Fairmont Banff Springs Hotel, from Sulphur Mountain

As part of our regular summer trips to Canada, R. and I usually take time to visit someplace other than my old hometown of Toronto. Over the years, we’ve hit Montreal, Algonquin Provincial Park, and Vancouver. This summer, on our return trip back Tokyo, we stopped over in Alberta to spend a few days in Banff.

The town of Banff sits snug in the rain shadow of the eastern Rockies, an outpost of caramel apples, handmade soaps, and tiled hot springs in the wilderness. I use the word “snug” not just because that’s the same word used in the Banff Design Guidelines, but because even on the town’s main drag, Banff Street, houses, stores, and other buildings, even the Clock Tower and Cascade shopping malls, are built of materials and in styles which harmonize with the natural surroundings. In this way Banff reminds me of Wychwood Park in Toronto, a community inspired by the Arts and Crafts movement in England. William Morris and Frank Lloyd Wright would approve of Banff, though Wright’s picnic pavilion was apparently quite controversial (locals wanted a hockey rink).

The one questionable exception to the Guidelines is also the town’s most notable building: the Fairmont Banff Springs Hotel. The American architect Bruce Price, who also designed landmark buildings for the Canadian Pacific Railway including Gare (Station) Windsor and Viger in Montreal, and the Chateau Frontenac in Quebec City, founded the Railway Gothic school of architecture – Canada’s first attempt at a distinctive architectural style – by looking back to Victorian Gothic Revival and French chateaux of the Loire Valley.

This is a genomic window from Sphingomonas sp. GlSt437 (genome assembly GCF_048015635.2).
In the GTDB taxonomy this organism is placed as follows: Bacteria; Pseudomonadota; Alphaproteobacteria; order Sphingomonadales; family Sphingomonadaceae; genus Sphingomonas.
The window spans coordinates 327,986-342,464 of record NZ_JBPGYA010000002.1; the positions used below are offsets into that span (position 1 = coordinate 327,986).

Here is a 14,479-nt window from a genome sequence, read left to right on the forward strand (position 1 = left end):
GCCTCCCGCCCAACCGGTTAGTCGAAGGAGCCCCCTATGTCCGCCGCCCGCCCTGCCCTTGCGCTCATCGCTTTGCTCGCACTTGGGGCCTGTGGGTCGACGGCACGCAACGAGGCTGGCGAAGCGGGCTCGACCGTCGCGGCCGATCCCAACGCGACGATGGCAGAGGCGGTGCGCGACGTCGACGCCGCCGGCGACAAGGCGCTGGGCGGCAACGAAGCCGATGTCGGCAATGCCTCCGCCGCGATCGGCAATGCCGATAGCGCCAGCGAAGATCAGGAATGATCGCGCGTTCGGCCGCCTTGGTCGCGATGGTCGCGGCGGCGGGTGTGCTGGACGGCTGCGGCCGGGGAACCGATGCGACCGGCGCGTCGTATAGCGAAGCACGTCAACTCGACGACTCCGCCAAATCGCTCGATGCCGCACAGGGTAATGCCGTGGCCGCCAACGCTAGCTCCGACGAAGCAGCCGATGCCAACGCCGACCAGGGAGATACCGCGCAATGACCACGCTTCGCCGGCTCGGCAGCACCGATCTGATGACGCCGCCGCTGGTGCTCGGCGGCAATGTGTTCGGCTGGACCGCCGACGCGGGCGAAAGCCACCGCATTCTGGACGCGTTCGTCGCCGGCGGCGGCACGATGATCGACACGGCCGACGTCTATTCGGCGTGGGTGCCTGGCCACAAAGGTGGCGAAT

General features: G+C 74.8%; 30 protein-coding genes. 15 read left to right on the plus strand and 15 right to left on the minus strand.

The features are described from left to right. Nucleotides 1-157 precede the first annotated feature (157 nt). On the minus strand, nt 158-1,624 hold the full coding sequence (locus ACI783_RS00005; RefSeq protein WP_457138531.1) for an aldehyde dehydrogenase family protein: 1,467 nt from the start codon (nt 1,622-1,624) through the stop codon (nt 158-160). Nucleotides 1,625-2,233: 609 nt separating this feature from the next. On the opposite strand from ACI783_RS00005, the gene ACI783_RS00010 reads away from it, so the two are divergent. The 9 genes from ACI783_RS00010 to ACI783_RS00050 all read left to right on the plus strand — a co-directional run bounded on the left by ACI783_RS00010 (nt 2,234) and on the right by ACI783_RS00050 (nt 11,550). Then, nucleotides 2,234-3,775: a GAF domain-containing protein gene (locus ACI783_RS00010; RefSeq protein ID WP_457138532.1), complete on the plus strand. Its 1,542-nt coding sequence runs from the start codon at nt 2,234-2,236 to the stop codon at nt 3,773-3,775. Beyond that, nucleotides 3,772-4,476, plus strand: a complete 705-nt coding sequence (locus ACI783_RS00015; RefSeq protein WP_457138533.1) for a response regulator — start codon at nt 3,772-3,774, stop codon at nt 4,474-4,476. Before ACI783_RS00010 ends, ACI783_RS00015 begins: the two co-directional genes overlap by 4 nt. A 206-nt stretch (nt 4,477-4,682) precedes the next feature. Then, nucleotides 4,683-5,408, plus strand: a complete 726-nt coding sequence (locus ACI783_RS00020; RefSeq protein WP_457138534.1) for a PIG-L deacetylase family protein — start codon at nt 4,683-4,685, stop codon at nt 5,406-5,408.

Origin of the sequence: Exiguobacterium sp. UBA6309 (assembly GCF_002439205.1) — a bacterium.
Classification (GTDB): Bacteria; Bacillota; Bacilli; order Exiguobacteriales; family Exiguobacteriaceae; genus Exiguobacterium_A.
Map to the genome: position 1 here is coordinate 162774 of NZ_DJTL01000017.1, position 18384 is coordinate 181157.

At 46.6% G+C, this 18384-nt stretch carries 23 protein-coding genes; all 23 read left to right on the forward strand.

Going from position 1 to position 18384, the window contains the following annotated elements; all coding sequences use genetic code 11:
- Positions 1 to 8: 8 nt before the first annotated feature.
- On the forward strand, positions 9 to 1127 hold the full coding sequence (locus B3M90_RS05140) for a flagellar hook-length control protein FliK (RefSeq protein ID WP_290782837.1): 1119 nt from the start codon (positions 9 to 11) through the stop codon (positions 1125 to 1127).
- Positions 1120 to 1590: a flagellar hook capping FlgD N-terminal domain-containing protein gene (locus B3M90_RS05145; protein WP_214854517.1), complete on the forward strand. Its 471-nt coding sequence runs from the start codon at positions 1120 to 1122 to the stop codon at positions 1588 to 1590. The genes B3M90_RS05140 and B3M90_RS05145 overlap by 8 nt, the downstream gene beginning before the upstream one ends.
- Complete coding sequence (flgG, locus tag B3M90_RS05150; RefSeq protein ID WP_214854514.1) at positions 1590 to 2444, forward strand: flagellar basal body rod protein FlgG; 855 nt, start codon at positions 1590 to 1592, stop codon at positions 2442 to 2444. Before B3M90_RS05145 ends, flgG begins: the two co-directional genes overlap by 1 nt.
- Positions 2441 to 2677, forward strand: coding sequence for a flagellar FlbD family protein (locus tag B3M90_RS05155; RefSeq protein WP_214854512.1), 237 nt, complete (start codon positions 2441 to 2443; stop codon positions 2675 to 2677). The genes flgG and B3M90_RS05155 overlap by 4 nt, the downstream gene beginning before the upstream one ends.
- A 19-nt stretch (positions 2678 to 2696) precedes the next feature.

I dunno. What works in old cities like Montreal and Quebec seems out of place to me in the mountains. Price apparently though his style organic; critics have called it “archaeological“. The medieval style would have worked wonders for my Dungeons & Dragons fuelled-imagination as a kid; even now I dig turrets and drawbridges in, like, the Lord of the Rings movies. But out here in the wilderness, I agree with the writers of the Guidelines in their specifications for a Rocky Mountain Style: especially when it comes to keeping things on a “human scale”. That said, the hotel does look good from a distance; from say, the top of Sulphur Mountain where this picture was taken.

Fairmont Banff Springs Hotel, from Sulphur Mountain

Fairmont Banff Springs Hotel, from Sulphur Mountain

(For the record, we didn’t stay at the Fairmont Banff Springs Hotel, though I would have considered it if R. had taken an interest. Guess I’ve still got a little D&D left in me…)

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